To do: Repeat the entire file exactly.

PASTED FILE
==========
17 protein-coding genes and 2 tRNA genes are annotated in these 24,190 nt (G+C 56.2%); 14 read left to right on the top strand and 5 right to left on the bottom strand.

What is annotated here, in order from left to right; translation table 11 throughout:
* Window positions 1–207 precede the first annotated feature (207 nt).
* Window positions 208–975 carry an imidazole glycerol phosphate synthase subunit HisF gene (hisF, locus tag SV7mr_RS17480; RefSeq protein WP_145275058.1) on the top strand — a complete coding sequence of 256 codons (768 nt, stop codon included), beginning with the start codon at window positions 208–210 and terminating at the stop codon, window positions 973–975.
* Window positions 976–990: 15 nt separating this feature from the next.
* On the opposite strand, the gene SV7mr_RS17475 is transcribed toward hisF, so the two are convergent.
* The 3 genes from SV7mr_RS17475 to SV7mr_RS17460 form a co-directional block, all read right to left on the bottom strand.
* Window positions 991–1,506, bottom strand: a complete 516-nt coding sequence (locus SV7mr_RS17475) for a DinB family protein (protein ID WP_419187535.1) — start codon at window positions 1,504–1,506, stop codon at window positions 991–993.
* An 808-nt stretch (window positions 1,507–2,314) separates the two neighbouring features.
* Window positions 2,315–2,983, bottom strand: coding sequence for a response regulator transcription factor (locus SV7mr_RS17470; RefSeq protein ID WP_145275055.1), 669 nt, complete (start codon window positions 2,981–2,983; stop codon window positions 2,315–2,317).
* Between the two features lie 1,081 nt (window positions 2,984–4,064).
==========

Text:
17 protein-coding genes and 2 tRNA genes are annotated in these 24,190 nt (G+C 56.2%); 14 read left to right on the top strand and 5 right to left on the bottom strand.

What is annotated here, in order from left to right; translation table 11 throughout:
* Window positions 1–207 precede the first annotated feature (207 nt).
* Window positions 208–975 carry an imidazole glycerol phosphate synthase subunit HisF gene (hisF, locus tag SV7mr_RS17480; RefSeq protein WP_145275058.1) on the top strand — a complete coding sequence of 256 codons (768 nt, stop codon included), beginning with the start codon at window positions 208–210 and terminating at the stop codon, window positions 973–975.
* Window positions 976–990: 15 nt separating this feature from the next.
* On the opposite strand, the gene SV7mr_RS17475 is transcribed toward hisF, so the two are convergent.
* The 3 genes from SV7mr_RS17475 to SV7mr_RS17460 form a co-directional block, all read right to left on the bottom strand.
* Window positions 991–1,506, bottom strand: a complete 516-nt coding sequence (locus SV7mr_RS17475) for a DinB family protein (protein ID WP_419187535.1) — start codon at window positions 1,504–1,506, stop codon at window positions 991–993.
* An 808-nt stretch (window positions 1,507–2,314) separates the two neighbouring features.
* Window positions 2,315–2,983, bottom strand: coding sequence for a response regulator transcription factor (locus SV7mr_RS17470; RefSeq protein ID WP_145275055.1), 669 nt, complete (start codon window positions 2,981–2,983; stop codon window positions 2,315–2,317).
* Between the two features lie 1,081 nt (window positions 2,984–4,064).